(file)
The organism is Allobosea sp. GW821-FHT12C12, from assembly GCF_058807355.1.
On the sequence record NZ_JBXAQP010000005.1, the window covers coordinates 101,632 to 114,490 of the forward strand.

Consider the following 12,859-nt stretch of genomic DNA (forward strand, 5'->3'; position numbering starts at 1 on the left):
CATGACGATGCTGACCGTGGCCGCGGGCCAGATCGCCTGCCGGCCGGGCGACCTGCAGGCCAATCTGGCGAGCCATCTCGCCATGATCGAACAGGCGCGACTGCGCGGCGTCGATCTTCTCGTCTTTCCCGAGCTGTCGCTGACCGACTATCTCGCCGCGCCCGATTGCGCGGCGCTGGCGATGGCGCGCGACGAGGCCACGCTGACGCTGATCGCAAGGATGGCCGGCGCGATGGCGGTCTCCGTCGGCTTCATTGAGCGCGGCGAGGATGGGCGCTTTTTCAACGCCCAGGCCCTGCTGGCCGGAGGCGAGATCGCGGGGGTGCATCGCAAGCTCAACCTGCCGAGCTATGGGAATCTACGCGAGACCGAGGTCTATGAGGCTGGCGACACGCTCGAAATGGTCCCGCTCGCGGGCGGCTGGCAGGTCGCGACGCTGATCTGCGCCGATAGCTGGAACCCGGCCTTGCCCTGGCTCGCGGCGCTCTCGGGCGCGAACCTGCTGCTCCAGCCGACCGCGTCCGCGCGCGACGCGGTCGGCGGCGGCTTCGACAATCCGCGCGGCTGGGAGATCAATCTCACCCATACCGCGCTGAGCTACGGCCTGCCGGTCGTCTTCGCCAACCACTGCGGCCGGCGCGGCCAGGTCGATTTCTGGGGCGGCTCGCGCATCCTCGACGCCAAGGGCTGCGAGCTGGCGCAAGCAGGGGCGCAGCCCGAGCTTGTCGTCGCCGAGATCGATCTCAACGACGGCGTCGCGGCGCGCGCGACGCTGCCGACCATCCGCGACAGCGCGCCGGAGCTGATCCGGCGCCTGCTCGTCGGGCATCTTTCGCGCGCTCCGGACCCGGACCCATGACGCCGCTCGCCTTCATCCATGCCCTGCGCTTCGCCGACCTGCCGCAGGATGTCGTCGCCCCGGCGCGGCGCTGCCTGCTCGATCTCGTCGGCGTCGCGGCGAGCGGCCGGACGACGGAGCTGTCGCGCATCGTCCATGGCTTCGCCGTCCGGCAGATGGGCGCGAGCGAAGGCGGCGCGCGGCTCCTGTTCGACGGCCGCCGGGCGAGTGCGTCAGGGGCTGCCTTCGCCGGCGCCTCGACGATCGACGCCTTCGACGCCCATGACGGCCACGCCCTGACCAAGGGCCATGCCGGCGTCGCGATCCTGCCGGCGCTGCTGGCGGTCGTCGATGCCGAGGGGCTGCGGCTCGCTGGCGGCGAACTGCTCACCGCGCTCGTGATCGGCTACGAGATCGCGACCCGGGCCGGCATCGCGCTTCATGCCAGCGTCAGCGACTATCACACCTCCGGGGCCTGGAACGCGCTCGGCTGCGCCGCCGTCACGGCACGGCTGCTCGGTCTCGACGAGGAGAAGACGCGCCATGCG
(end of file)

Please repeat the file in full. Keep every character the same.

The organism is Allobosea sp. GW821-FHT12C12, from assembly GCF_058807355.1.
On the sequence record NZ_JBXAQP010000005.1, the window covers coordinates 101,632 to 114,490 of the forward strand.

Consider the following 12,859-nt stretch of genomic DNA (forward strand, 5'->3'; position numbering starts at 1 on the left):
CATGACGATGCTGACCGTGGCCGCGGGCCAGATCGCCTGCCGGCCGGGCGACCTGCAGGCCAATCTGGCGAGCCATCTCGCCATGATCGAACAGGCGCGACTGCGCGGCGTCGATCTTCTCGTCTTTCCCGAGCTGTCGCTGACCGACTATCTCGCCGCGCCCGATTGCGCGGCGCTGGCGATGGCGCGCGACGAGGCCACGCTGACGCTGATCGCAAGGATGGCCGGCGCGATGGCGGTCTCCGTCGGCTTCATTGAGCGCGGCGAGGATGGGCGCTTTTTCAACGCCCAGGCCCTGCTGGCCGGAGGCGAGATCGCGGGGGTGCATCGCAAGCTCAACCTGCCGAGCTATGGGAATCTACGCGAGACCGAGGTCTATGAGGCTGGCGACACGCTCGAAATGGTCCCGCTCGCGGGCGGCTGGCAGGTCGCGACGCTGATCTGCGCCGATAGCTGGAACCCGGCCTTGCCCTGGCTCGCGGCGCTCTCGGGCGCGAACCTGCTGCTCCAGCCGACCGCGTCCGCGCGCGACGCGGTCGGCGGCGGCTTCGACAATCCGCGCGGCTGGGAGATCAATCTCACCCATACCGCGCTGAGCTACGGCCTGCCGGTCGTCTTCGCCAACCACTGCGGCCGGCGCGGCCAGGTCGATTTCTGGGGCGGCTCGCGCATCCTCGACGCCAAGGGCTGCGAGCTGGCGCAAGCAGGGGCGCAGCCCGAGCTTGTCGTCGCCGAGATCGATCTCAACGACGGCGTCGCGGCGCGCGCGACGCTGCCGACCATCCGCGACAGCGCGCCGGAGCTGATCCGGCGCCTGCTCGTCGGGCATCTTTCGCGCGCTCCGGACCCGGACCCATGACGCCGCTCGCCTTCATCCATGCCCTGCGCTTCGCCGACCTGCCGCAGGATGTCGTCGCCCCGGCGCGGCGCTGCCTGCTCGATCTCGTCGGCGTCGCGGCGAGCGGCCGGACGACGGAGCTGTCGCGCATCGTCCATGGCTTCGCCGTCCGGCAGATGGGCGCGAGCGAAGGCGGCGCGCGGCTCCTGTTCGACGGCCGCCGGGCGAGTGCGTCAGGGGCTGCCTTCGCCGGCGCCTCGACGATCGACGCCTTCGACGCCCATGACGGCCACGCCCTGACCAAGGGCCATGCCGGCGTCGCGATCCTGCCGGCGCTGCTGGCGGTCGTCGATGCCGAGGGGCTGCGGCTCGCTGGCGGCGAACTGCTCACCGCGCTCGTGATCGGCTACGAGATCGCGACCCGGGCCGGCATCGCGCTTCATGCCAGCGTCAGCGACTATCACACCTCCGGGGCCTGGAACGCGCTCGGCTGCGCCGCCGTCACGGCACGGCTGCTCGGTCTCGACGAGGAGAAGACGCGCCATGCG